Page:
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Case Reports in Hematology
Volume 2015, Article ID 583451, 3 pages
Case Report

Severe Refractory Immune Thrombocytopenia Successfully Treated with High-Dose Pulse Cyclophosphamide and Eltrombopag

1Department of Medicine, University of Arizona, Tucson, AZ 86721, USA
2Medical Oncology, Arizona Oncology Associates, Tucson, AZ 85704, USA
3Fred Hutchinson Cancer Research Center and the University of Washington, Seattle, WA 98109, USA

Received 11 March 2015; Accepted 3 June 2015

Academic Editor: Tatsuharu Ohno

Copyright © 2015 Faiz Anwer et al. This is an open access article distributed under the Creative Commons Attribution License, which permits unrestricted use, distribution, and reproduction in any medium, provided the original work is properly cited.


Severe refractory ITP is clinically challenging and a variety of single or combination chemotherapies have been tried with limited outcome. We report a case of ITP that was unresponsive to multiple agents including high-dose steroid, IVIG, Rho(D) immune globulin, rituximab, cyclosporine, azathioprine, vincristine, mycophenolate mofetil, romiplostim, and eltrombopag; however, it achieved complete remission with combination treatment of cyclophosphamide and eltrombopag.

1. Introduction

Idiopathic thrombocytopenic purpura or immune thrombocytopenic purpura (ITP) is a chronic disorder with thrombocytopenia that affects approximately 1 in 10,000 people. Primary ITP is a heterogeneous disease and underlying mechanisms include platelet autoantibody (detected only in 60% of cases [1]) directed against glycoproteins in the platelet membrane, activation of T cells, tolerance loss in T and B cells, and the development of cytotoxic T cells [2]. However, the initial inciting event in ITP is still unknown. In rare cases, morphologic alteration of megakaryocytes in the bone marrow can be observed, supporting the hypothesis that ITP may result from disruptions of megakaryocytopoiesis and thrombopoiesis [3].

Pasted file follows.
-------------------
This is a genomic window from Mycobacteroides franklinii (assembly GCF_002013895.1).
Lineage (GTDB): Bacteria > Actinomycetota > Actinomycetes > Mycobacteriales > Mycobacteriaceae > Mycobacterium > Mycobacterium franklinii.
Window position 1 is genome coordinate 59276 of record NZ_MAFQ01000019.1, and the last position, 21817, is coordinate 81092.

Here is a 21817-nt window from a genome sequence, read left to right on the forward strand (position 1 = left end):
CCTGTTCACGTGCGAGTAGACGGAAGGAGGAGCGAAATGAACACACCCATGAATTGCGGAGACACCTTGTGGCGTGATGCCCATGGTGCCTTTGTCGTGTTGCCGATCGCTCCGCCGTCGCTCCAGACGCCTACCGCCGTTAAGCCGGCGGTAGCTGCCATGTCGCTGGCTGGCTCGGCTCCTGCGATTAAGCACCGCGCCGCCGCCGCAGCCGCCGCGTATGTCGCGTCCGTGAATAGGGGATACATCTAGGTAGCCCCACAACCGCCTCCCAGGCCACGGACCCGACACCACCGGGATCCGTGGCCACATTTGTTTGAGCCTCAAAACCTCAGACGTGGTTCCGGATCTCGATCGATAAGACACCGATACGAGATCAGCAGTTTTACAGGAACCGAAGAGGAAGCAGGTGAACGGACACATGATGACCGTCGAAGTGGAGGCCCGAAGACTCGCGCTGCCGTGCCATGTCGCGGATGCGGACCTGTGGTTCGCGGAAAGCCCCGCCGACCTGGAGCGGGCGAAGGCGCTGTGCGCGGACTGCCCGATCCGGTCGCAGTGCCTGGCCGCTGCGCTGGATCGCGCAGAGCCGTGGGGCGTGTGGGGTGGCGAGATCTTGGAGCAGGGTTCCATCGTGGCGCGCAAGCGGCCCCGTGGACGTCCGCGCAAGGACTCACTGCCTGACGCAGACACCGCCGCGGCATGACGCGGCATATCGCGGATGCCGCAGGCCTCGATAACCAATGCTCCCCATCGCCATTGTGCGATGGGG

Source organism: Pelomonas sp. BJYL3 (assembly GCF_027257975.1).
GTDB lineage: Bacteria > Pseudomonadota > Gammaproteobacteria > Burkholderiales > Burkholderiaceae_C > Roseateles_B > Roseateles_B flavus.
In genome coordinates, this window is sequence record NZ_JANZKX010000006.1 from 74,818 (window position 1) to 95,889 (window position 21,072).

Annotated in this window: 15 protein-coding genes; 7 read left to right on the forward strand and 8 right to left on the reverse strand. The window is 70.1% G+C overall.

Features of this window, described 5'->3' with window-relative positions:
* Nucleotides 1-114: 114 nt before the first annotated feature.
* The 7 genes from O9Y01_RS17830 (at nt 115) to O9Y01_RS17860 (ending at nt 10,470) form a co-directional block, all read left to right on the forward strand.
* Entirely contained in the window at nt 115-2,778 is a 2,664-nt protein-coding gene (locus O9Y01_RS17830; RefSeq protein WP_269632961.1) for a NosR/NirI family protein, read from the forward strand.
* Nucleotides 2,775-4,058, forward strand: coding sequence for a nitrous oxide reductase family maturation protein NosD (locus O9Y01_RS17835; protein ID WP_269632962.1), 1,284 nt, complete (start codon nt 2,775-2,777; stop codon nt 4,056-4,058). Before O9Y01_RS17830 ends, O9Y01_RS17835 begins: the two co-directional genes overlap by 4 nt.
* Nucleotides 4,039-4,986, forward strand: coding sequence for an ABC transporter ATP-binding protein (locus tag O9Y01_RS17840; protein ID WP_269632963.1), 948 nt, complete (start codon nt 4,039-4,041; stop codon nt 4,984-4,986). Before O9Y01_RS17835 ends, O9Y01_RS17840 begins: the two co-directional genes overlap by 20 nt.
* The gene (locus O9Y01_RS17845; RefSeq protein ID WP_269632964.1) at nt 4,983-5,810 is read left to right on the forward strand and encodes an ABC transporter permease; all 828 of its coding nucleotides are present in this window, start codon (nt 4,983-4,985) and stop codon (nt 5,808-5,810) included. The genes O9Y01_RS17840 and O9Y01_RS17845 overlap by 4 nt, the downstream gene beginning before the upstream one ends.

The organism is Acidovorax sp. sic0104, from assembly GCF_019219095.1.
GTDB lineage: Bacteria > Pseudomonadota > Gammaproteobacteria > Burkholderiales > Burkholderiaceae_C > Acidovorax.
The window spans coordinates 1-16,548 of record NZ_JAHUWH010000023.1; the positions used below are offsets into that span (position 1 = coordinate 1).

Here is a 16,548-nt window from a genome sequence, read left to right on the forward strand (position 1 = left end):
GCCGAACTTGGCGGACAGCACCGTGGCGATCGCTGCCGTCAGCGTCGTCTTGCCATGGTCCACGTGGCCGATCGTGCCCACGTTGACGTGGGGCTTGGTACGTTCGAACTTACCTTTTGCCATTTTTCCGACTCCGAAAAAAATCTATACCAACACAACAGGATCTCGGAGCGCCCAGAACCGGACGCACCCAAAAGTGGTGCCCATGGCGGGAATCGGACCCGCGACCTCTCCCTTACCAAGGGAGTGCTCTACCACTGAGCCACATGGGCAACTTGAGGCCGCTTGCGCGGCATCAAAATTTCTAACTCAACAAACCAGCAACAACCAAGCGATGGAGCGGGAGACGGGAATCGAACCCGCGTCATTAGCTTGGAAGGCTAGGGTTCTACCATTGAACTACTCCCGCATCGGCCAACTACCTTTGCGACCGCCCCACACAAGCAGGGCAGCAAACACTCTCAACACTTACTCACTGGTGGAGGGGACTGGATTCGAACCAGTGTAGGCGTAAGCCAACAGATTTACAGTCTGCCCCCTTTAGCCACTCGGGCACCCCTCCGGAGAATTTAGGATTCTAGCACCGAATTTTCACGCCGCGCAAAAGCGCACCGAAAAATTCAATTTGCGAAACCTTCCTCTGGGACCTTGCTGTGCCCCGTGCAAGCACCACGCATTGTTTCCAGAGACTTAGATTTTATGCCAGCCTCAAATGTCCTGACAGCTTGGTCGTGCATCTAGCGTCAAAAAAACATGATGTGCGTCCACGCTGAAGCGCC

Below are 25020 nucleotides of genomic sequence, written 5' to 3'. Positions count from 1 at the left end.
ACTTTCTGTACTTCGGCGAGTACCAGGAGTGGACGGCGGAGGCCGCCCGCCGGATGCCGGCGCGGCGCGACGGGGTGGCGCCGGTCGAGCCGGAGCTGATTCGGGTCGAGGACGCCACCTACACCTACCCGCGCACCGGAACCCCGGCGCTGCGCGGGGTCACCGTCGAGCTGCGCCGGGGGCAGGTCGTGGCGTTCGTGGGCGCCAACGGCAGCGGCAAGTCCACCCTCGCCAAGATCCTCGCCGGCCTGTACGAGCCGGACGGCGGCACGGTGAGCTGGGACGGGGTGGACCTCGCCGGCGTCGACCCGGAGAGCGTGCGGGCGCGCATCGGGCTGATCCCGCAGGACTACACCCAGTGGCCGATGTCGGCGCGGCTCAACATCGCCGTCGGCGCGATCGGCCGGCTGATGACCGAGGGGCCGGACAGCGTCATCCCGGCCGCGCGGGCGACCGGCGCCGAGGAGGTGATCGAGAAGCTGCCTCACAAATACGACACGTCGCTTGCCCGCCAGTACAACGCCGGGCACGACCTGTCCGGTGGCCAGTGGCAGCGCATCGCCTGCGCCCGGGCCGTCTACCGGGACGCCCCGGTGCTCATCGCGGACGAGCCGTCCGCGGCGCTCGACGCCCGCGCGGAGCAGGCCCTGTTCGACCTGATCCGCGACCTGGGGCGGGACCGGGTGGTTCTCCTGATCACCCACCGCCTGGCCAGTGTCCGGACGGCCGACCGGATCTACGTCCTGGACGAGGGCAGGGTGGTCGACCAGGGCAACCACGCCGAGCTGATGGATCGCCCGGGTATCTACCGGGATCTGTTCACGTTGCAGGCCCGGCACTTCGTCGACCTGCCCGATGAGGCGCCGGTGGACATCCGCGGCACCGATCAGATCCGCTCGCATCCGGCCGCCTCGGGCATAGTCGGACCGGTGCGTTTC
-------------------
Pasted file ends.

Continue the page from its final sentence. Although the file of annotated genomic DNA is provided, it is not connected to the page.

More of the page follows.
ITP is often a diagnosis of exclusion and the differential diagnosis among other causes includes pseudothrombocytopenia, drug induced thrombocytopenia, microangiopathic thrombocytopenia, bone marrow failure, and congenital thrombocytopenia. The primary (idiopathic) form of ITP is to be distinguished from secondary ITP (associated with other diseases, such as systemic lupus erythematosus, chronic lymphocytic leukemia, lymphoma, HIV/AIDS, and hepatitis C). In adults, chronic disease is defined as disease persisting for more than 6 months. Chronic refractory ITP may be defined as the failure of any modality to keep the platelet count above 20 × 109/L for an appreciable time without unacceptable toxicity.

High-dose cyclophosphamide has been described as effective therapy for ITP [4] and we describe a unique case treated with high-dose cyclophosphamide and eltrombopag, which resulted in a long-lasting complete remission (CR).

2. Case Presentation

A 43-year-old female was diagnosed with ITP 6 years ago during pregnancy (male fetus) and had been treated with steroids. Over the years, she underwent a number of treatments for “refractory” ITP including, in addition to corticosteroids, splenectomy, IVIG, Rho(D) immune globulin, rituximab, cyclosporine, azathioprine, vincristine, mycophenolate mofetil, romiplostim, and eltrombopag (Figure 1). She responded to romiplostim; however, she developed peripheral neuropathy, which is one of the common adverse effects of romiplostim, and treatment was halted. She subsequently was treated with eltrombopag combined with danazol; however, the regimen was stopped because of intolerance even though her platelets improved on this regimen. She was being treated according to the regimen proposed by Arnold et al. [5] but did not achieve a good response. She experienced a left occipital hemorrhage when her platelet count was less than 5 × 109/L. She underwent 12 days of plasmapheresis with no improvement and was transferred to our center.

Figure 1: Platelet response to sequential treatments for ITP.